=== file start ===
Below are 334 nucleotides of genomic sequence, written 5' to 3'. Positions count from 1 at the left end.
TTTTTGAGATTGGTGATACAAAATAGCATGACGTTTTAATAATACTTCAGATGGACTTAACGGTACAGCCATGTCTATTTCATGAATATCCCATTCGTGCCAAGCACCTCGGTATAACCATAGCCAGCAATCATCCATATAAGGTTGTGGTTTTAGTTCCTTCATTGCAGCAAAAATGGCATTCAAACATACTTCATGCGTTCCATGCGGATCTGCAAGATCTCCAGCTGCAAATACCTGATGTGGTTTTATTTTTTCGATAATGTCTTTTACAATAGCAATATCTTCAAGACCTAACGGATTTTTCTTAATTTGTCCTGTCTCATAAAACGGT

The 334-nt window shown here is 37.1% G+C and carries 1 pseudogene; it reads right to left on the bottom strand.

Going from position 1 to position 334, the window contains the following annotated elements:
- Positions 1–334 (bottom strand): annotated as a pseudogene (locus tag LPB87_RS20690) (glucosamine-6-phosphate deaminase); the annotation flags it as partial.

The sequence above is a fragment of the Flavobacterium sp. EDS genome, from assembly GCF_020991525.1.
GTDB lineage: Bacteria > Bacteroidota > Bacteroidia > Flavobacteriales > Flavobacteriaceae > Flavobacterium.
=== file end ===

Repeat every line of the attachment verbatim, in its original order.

Below are 334 nucleotides of genomic sequence, written 5' to 3'. Positions count from 1 at the left end.
TTTTTGAGATTGGTGATACAAAATAGCATGACGTTTTAATAATACTTCAGATGGACTTAACGGTACAGCCATGTCTATTTCATGAATATCCCATTCGTGCCAAGCACCTCGGTATAACCATAGCCAGCAATCATCCATATAAGGTTGTGGTTTTAGTTCCTTCATTGCAGCAAAAATGGCATTCAAACATACTTCATGCGTTCCATGCGGATCTGCAAGATCTCCAGCTGCAAATACCTGATGTGGTTTTATTTTTTCGATAATGTCTTTTACAATAGCAATATCTTCAAGACCTAACGGATTTTTCTTAATTTGTCCTGTCTCATAAAACGGT

The 334-nt window shown here is 37.1% G+C and carries 1 pseudogene; it reads right to left on the bottom strand.

Going from position 1 to position 334, the window contains the following annotated elements:
- Positions 1–334 (bottom strand): annotated as a pseudogene (locus tag LPB87_RS20690) (glucosamine-6-phosphate deaminase); the annotation flags it as partial.

The sequence above is a fragment of the Flavobacterium sp. EDS genome, from assembly GCF_020991525.1.
GTDB lineage: Bacteria > Bacteroidota > Bacteroidia > Flavobacteriales > Flavobacteriaceae > Flavobacterium.